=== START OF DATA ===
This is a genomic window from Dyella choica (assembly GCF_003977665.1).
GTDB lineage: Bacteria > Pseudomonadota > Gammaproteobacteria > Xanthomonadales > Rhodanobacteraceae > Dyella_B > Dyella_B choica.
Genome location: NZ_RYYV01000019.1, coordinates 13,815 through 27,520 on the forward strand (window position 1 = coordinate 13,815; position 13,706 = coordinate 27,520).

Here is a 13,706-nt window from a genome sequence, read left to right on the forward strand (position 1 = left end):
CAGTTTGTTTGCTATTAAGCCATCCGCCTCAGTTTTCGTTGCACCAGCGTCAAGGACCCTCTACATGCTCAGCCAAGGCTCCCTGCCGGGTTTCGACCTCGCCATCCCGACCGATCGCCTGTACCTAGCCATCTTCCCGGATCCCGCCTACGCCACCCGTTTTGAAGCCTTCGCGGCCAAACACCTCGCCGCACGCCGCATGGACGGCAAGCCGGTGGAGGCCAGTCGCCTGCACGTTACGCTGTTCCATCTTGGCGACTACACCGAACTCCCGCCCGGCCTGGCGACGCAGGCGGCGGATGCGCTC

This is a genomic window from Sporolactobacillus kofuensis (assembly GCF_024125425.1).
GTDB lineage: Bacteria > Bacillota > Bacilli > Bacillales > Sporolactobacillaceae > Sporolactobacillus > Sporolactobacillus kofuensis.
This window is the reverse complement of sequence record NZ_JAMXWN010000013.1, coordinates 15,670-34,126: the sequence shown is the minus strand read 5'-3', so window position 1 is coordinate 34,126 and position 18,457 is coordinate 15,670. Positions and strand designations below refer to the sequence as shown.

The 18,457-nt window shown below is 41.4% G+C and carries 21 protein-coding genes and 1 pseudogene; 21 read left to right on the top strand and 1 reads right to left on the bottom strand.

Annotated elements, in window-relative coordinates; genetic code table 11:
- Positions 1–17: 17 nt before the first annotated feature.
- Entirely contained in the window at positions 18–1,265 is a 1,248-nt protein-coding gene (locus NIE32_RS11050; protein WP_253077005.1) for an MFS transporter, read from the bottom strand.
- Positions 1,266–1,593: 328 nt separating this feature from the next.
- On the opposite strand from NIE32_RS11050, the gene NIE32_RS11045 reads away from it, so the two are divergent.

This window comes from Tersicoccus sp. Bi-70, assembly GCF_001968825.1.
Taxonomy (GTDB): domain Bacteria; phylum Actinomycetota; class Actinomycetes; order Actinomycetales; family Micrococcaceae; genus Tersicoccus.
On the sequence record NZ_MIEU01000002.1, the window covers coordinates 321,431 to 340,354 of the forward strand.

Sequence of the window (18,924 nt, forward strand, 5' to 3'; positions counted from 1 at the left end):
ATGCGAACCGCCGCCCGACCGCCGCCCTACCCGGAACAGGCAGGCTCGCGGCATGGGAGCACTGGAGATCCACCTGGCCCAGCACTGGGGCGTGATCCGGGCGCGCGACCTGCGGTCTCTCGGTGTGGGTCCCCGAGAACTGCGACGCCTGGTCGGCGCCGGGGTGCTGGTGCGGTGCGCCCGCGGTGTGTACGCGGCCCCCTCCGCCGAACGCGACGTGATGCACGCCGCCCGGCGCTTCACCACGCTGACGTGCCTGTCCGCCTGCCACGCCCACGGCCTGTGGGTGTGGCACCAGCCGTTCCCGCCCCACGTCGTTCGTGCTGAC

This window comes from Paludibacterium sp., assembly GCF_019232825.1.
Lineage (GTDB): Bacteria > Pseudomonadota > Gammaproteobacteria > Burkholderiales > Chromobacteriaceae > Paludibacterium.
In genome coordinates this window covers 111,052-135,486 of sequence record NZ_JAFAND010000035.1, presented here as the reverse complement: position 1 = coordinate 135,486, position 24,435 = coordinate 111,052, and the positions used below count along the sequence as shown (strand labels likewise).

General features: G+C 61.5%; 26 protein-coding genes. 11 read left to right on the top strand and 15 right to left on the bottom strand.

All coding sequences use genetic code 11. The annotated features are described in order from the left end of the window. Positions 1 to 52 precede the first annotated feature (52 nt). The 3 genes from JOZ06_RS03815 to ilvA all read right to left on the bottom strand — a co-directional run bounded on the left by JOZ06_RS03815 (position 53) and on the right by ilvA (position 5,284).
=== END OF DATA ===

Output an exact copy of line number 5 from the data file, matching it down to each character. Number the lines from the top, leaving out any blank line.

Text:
CAGTTTGTTTGCTATTAAGCCATCCGCCTCAGTTTTCGTTGCACCAGCGTCAAGGACCCTCTACATGCTCAGCCAAGGCTCCCTGCCGGGTTTCGACCTCGCCATCCCGACCGATCGCCTGTACCTAGCCATCTTCCCGGATCCCGCCTACGCCACCCGTTTTGAAGCCTTCGCGGCCAAACACCTCGCCGCACGCCGCATGGACGGCAAGCCGGTGGAGGCCAGTCGCCTGCACGTTACGCTGTTCCATCTTGGCGACTACACCGAACTCCCGCCCGGCCTGGCGACGCAGGCGGCGGATGCGCTC